In my younger days I would have screamed and said horrible, hurtful things. These days, I collapse into tears, like yesterday.
The reality is that each day is very hard for me. My ADHD and Dyslexia are quite debilitating and even with the best accommodations it is hard to muster the mental energy to get through most days without feeling completely exhausted.
Last week was Spring Break and the quiet house that makes it so much easier to focus and rest when I need to was no longer available to me. I still had clients to serve and my three rambunctious boys had a lot of down time to fill. The stress built up.
I had several projects that required my attention including a new one with a colleague. I’m very excited about the new project but then I was confronted with a lengthy list of To Do’s.
A list my scattered brain with multiple processing challenges didn’t know how to prioritize, to organize, to analyze and so my brain simply froze. On the back burner it went.
Saturday we celebrated my youngest son Connor’s 8th Birthday, where? In a loud bowling alley. We scheduled this a few weeks ago. We were there for two hours and when we got home I took a three hour nap.
Yesterday was Easter. I was exhausted, under slept and was hanging on by a thread.
We were invited to dinner at my in-laws, a small gathering but still something that would require a lot of attention. By the time we arrived I realized I had nothing left.
I found myself fighting back the tears so I walked out of the house to my car, opened the door and sat in the driver’s seat. Cathy followed and sat next to me. All she had to ask is whether everything was okay and I lost it.
I sobbed for several minutes with my face in my hands. When I removed my hands and opened my eyes I saw a stack of tissues sitting on the console that Cathy had placed there.
When I could talk I explained how hard the week had been, how hard I work to keep it together for everyone else and how I felt like I failed for not being able to stay strong.
Cathy looked at me and simply said, “We all fall apart sometimes.”
It was Easter and though I’m not a Christian I remember the story of Jesus losing his temper and turning over the tables of the merchants who were conducting business in the temple.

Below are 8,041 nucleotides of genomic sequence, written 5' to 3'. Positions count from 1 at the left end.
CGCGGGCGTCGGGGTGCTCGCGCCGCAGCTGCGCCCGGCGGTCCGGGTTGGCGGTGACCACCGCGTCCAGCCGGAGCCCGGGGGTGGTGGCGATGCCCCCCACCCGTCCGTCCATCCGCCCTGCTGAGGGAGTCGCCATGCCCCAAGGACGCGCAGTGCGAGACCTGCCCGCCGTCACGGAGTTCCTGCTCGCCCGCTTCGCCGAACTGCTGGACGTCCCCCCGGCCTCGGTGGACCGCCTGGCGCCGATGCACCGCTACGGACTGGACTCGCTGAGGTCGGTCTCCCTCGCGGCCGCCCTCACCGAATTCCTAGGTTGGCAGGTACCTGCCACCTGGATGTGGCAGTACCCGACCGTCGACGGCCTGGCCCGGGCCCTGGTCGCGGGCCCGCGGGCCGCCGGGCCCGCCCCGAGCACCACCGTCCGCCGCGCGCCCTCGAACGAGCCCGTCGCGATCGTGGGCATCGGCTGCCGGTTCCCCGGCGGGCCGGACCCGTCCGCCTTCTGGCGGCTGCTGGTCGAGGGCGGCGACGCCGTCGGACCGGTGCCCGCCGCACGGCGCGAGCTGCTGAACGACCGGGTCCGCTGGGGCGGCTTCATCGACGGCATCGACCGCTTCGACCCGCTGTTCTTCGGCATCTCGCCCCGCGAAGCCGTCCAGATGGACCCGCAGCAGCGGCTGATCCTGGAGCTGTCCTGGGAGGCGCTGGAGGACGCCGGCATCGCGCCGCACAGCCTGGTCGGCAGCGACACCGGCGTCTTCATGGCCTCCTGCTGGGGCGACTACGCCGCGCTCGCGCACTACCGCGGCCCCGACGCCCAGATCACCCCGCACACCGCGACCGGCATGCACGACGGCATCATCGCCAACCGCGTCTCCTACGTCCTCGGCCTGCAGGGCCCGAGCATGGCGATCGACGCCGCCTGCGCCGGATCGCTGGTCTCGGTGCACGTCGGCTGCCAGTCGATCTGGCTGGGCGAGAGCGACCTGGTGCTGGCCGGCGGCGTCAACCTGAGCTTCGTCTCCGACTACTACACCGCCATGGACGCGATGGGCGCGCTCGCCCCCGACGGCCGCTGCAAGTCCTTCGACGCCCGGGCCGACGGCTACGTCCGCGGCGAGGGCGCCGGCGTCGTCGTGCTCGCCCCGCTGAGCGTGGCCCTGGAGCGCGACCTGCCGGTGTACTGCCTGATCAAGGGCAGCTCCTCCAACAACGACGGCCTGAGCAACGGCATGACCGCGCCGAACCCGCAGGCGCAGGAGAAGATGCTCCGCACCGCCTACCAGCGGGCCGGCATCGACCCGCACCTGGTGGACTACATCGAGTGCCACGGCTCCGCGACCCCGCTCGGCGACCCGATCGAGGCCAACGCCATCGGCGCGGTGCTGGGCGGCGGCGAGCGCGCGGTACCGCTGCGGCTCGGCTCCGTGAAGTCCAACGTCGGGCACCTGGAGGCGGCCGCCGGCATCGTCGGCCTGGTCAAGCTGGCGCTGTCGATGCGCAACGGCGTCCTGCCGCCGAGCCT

I practice Buddhism and told Cathy, “I wonder if there were days when the Buddha fell apart when no one was looking.”
What’s the lesson?
I don’t share this with you to elicit your sympathies. I share this because it’s another reminder that living with invisible challenges such as ADHD, Dyslexia and others are harder that most can possibly imagine. No matter how well it appears we’re doing.
I am one of the most positive people you will ever meet but there are moments I feel down, defeated, stupid and like a failure. The key word here is “moments.”
The key is not to allow those “moments” to accumulate. Last week however, I did, and they overwhelmed me.
I lost my sense of balance, I allowed my self-care to have a Spring Break and I paid the price.
Do you ever do this?
I am not superhuman, I am simply human.
But like every other human I am resilient.
I had a meltdown, I fell apart, but as I was reminded by my kind and loving wife Cathy, “We all fall apart sometimes.”
In those moments, we can humbly take the hand of another who can help us collect the pieces and put them back together.
After all, we’re all in this together, even though we sometimes forget.
Thanks for being you.
About the Author:
As a cancer survivor, adult with Dyslexia, A.D.D., the father of three sons on the autism spectrum as well as someone who lives on the autism spectrum myself, I’ve learned something very critical. That success in life has nothing to do with circumstances but everything to do with strategies.
I’ve learned that Fear and Excitement are the same feeling, the difference being whether you decide the feeling means that “I can’t” or that “I’m ready!”
I’ve become a master of turning Problems into Possibilities and Obstacles into Opportunities and I’ve learned to teach my clients to do the same thing using what I refer to as “The Effective Factor.” A laser focused ability to make small shifts that create massive results in every area of your life.
I look forward to serving you,
Brian R. King LCSW